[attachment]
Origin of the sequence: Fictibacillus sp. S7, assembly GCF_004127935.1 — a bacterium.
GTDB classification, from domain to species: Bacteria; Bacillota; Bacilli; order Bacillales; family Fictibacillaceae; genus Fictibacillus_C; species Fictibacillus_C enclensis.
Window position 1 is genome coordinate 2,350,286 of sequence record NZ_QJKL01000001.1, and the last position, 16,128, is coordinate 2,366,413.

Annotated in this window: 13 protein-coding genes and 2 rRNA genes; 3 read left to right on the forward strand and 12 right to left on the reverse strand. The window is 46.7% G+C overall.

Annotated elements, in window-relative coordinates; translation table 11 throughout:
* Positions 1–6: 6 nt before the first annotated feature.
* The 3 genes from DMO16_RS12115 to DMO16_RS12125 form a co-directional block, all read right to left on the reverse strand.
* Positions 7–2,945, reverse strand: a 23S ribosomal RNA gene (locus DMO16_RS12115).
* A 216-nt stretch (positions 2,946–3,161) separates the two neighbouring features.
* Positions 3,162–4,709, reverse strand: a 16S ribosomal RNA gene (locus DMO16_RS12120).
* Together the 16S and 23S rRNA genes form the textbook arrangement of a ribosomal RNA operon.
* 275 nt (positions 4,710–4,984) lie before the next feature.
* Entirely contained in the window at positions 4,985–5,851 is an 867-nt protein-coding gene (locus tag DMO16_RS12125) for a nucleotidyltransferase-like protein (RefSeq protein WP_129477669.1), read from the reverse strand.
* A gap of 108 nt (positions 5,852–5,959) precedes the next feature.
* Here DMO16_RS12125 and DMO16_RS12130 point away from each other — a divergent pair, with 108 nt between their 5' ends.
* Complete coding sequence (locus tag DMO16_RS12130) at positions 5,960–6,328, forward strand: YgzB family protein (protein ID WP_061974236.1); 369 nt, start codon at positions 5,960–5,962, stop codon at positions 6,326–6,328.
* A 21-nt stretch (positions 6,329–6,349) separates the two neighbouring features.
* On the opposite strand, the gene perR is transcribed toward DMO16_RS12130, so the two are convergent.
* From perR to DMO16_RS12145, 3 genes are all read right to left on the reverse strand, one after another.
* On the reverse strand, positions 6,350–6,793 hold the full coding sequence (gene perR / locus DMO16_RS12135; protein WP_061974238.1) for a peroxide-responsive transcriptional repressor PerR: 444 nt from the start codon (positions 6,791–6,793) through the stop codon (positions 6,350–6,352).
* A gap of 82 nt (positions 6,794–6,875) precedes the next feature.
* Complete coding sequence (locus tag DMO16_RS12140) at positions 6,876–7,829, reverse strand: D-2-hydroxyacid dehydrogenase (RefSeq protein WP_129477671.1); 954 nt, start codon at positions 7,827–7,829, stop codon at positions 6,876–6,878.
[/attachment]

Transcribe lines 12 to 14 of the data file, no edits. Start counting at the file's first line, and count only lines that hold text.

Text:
* 275 nt (positions 4,710–4,984) lie before the next feature.
* Entirely contained in the window at positions 4,985–5,851 is an 867-nt protein-coding gene (locus tag DMO16_RS12125) for a nucleotidyltransferase-like protein (RefSeq protein WP_129477669.1), read from the reverse strand.
* A gap of 108 nt (positions 5,852–5,959) precedes the next feature.